An interesting phenomenon has been happening in therapy offices lately. A new client will come in, motivated to make an appointment because of a video (or many videos) seen on TikTok or Instagram. The videos are short, maybe 30 seconds. They might feature someone dancing in front of the camera, pointing to words on a screen describing various symptoms. Another popular format is a person having an imaginary conversation with someone else where they play both roles, describing an experience. What has long been information found only in professional offices or textbooks is now widely available, disseminated in short, funny little bursts, and accessible to anyone. So do these videos help diagnose underlying mental health problems, or do they do more harm than good?
Clinical and diagnostic language can feel inaccessible to someone who isn’t a clinician, but a video set to a popular song or a scene from a TV show like Schitt’s Creek (a frequent flier on mental health TikTok) is relatable. This accessibility has led to people showing up in providers’ offices better informed, with more precise vocabulary about what they’re experiencing – particularly Generation Z and younger Millennials. This trend also seems to contribute to a decreased stigma around mental health in these age groups – a diagnosis isn’t something to be ashamed of. It’s just part of having a brain that works differently (or being “neuro-spicy,” as an individual I spoke to about this topic delightfully phrased it).
TikTok works based on an algorithm, meaning someone using the platform doesn’t need to follow a particular content creator to see their videos. There’s an endless stream of new content waiting, based on what the user has engaged with previously. Someone watching a couple of videos talking about what Autism Spectrum Disorder feels like will lead the algorithm to feed more of the same. Some of the videos can be pretty vague – “do you ever feel awkward at parties where you don’t know anyone? Is it sometimes hard to make eye contact? You might have autism!” That’s true – but you also might be a human experiencing a very normal spectrum of human experience. It’s so important to remember that everything in the DSM-V, everything, exists on a spectrum. Everyone feels sad sometimes, but that doesn’t mean everyone has Major Depressive Disorder. Everyone has had the experience of thinking they heard their name in an empty house, but not everyone has a psychotic disorder. And everyone occasionally has trouble focusing or feels awkward, but that doesn’t automatically mean ADHD or Autism Spectrum Disorder. That’s the horoscope effect, or the Barnum effect – a belief that generic information, which could apply to anyone, applies specifically to an individual. Seeing multiple TikToks about similar topics might induce a confirmation bias, especially when the videos are vague, seemingly confirming what the individual already believes. There isn’t a lot of room for nuance in 30-second videos, and it turns out there are a lot of nuances when we’re talking about individual brain chemistry. A woman I spoke to who was formally diagnosed with ADHD just a few years ago in her mid-30s said in her opinion the best TikToks take care to explain “this is how ADHD manifests for me, and it might look different for you.”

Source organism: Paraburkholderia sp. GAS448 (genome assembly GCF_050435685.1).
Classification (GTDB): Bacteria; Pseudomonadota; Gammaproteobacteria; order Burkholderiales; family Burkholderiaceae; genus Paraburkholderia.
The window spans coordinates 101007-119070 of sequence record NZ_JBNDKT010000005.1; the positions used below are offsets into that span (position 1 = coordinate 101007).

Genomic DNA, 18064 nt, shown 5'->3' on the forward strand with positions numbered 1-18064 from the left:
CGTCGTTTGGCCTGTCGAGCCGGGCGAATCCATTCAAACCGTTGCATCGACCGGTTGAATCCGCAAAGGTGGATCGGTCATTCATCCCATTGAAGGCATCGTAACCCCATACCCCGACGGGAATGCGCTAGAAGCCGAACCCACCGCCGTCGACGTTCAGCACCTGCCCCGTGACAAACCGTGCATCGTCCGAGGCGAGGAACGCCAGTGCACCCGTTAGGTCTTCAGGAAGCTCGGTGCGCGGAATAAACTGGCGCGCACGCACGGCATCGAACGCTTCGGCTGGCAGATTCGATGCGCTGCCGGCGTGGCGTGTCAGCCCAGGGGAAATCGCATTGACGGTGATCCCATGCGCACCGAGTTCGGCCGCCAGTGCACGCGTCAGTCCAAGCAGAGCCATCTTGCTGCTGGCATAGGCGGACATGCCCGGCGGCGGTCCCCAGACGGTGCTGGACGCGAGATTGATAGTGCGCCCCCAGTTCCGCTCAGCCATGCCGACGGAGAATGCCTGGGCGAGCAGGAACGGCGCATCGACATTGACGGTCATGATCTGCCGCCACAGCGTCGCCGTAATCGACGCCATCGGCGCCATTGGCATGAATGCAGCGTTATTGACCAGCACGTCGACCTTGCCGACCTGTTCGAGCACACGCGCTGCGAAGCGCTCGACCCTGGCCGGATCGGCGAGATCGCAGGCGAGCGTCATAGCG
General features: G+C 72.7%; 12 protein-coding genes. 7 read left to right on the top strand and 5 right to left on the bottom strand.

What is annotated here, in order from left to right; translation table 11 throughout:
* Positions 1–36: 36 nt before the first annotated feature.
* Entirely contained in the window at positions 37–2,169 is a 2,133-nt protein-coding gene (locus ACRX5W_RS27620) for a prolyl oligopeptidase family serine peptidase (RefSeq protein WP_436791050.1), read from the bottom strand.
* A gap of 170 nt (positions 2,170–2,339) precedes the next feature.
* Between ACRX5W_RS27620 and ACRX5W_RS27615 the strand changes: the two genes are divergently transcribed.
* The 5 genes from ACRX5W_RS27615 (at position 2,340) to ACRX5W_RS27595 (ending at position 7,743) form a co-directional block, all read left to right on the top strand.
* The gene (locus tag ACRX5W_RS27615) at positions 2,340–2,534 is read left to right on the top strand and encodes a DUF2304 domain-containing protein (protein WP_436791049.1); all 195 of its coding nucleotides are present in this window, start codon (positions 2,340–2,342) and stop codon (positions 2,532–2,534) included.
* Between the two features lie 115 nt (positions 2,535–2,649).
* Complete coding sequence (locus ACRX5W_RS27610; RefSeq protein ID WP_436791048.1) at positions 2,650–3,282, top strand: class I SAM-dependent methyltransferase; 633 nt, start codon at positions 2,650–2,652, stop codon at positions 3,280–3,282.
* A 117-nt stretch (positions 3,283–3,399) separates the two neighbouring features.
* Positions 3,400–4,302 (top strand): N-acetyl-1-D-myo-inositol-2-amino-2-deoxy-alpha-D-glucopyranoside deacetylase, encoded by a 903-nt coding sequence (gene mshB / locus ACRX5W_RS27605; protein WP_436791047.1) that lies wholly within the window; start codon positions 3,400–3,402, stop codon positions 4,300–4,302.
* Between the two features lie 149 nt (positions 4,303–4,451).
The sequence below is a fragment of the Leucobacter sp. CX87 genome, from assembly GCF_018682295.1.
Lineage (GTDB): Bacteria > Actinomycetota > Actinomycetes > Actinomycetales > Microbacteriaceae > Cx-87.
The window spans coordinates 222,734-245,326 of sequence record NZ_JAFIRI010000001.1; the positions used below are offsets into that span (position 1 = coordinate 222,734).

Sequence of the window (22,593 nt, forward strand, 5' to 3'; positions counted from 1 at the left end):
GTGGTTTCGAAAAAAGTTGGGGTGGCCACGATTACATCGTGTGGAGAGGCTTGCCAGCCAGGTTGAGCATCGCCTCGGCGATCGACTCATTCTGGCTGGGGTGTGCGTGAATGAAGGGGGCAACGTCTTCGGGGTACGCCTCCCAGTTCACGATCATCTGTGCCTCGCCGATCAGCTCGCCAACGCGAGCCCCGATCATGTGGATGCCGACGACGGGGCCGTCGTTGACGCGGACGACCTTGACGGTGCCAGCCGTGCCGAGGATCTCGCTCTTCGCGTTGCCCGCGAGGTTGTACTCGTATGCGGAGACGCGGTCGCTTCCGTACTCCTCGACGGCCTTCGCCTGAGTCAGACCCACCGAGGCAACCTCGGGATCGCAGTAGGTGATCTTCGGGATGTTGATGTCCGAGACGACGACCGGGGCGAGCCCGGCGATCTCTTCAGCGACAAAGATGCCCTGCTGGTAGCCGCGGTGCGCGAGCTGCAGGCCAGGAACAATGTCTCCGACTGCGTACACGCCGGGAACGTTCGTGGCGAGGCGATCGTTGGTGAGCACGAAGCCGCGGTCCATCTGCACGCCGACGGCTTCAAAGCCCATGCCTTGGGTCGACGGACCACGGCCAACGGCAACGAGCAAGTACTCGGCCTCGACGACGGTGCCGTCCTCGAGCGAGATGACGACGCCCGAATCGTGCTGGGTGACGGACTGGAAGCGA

Part of the reason for the rise of mental health TikTok is resources can be hard to find. It’s been a difficult few years to be a human, and many providers are busy. Cost is a factor, time is a factor, and an individual who is dealing with symptoms of ADHD or Autism Spectrum Disorder might find it particularly difficult to manage the logistics of finding and scheduling with a competent provider. People self-diagnose because they feel they have to. Another woman I spoke to with a later-in-life ADHD diagnosis said although she now has a formal diagnosis, she’s been looking for close to a year to find a psychiatrist or psychiatric NP with more specialized training to manage her medications and adjust her dosage, as her primary care doctor doesn’t feel comfortable doing so. She doesn’t live in a rural area where providers are sparse, either – she lives in Manhattan! We’re also continuously learning about how different diagnoses manifest differently in varied populations. There has been a rise, for example, of women getting diagnosed with ADHD later in life, because their symptoms as children didn’t look like the “classic” ADHD symptoms, that is to say, the ones far more prevalent in young boys than young girls (but that’s a topic for another day).
If you think you might have ADHD or are on the Autism spectrum, you can start by speaking with a primary care doctor or a therapist with whom you’ve established care. The Catalyst Center offers collaborative therapeutic assessment, which can help determine a diagnosis (LINK HERE https://catalystcenterllc.com/collaborative-therapeutic-assessment/). TikTok and Instagram reels can be fantastic entry points for someone seeking to understand themselves better, but the information only has merit if it’s accurate. Like so many internet trends, diagnosis videos aren’t inherently good or bad. It’s up to the individual consumer to follow up and determine the validity of the claims being made. Ultimately, isn’t that what we should be doing with the information we find online anyway?
Photo by Derick Anies on Unsplash